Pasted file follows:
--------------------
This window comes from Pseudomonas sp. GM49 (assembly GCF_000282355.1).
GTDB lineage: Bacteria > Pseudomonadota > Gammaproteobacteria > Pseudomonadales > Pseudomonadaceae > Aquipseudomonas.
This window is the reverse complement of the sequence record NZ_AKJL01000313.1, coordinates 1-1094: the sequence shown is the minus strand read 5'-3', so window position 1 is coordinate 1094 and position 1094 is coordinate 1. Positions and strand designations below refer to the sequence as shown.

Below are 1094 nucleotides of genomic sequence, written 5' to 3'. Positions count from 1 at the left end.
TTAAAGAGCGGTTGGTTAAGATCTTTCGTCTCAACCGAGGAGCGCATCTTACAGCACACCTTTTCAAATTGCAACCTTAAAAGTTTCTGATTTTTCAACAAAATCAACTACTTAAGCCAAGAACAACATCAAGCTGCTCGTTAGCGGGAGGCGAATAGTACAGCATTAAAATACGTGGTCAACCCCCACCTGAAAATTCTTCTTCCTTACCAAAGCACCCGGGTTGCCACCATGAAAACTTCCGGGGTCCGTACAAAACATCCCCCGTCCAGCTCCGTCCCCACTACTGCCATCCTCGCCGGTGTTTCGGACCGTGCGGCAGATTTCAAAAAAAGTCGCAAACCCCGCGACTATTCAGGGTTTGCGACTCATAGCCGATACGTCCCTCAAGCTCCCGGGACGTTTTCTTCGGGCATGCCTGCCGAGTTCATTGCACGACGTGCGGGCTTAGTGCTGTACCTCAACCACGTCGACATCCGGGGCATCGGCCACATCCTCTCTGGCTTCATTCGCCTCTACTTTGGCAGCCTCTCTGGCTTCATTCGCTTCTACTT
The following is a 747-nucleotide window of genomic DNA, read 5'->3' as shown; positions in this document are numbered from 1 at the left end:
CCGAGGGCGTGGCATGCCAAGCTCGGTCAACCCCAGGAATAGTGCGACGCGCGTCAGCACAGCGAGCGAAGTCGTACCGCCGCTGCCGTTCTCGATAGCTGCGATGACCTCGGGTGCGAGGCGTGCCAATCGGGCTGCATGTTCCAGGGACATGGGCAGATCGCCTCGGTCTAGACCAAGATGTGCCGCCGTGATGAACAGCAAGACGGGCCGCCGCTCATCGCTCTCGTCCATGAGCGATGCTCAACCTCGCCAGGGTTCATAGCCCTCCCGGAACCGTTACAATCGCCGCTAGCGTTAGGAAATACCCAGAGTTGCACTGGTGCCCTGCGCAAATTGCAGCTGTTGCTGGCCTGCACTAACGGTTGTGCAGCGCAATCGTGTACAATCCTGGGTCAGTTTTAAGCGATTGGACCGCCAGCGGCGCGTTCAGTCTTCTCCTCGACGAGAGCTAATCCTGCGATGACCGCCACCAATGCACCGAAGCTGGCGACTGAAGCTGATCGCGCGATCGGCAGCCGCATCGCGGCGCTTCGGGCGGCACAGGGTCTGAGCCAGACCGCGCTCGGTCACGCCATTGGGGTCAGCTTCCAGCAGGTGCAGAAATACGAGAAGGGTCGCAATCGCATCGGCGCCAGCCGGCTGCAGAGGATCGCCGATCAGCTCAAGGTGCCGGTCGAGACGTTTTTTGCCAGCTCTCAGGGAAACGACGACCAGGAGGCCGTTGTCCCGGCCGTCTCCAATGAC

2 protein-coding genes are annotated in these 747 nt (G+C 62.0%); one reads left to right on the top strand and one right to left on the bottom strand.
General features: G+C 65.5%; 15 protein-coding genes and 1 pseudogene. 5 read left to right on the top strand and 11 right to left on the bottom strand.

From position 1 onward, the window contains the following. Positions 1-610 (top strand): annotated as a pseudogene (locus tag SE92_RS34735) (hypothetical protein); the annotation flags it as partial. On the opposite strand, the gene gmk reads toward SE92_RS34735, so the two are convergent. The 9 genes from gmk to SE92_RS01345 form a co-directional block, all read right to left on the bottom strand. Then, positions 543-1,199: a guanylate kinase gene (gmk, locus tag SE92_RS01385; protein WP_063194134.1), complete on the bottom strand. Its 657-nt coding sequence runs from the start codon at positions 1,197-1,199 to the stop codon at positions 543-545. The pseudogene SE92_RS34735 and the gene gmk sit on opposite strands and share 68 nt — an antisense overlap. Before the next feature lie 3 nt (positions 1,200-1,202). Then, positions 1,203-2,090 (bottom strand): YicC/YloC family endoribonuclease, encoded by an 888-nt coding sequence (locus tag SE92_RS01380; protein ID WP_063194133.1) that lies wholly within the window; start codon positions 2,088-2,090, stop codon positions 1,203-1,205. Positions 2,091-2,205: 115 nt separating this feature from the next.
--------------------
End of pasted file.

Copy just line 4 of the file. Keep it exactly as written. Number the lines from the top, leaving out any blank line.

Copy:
Below are 1094 nucleotides of genomic sequence, written 5' to 3'. Positions count from 1 at the left end.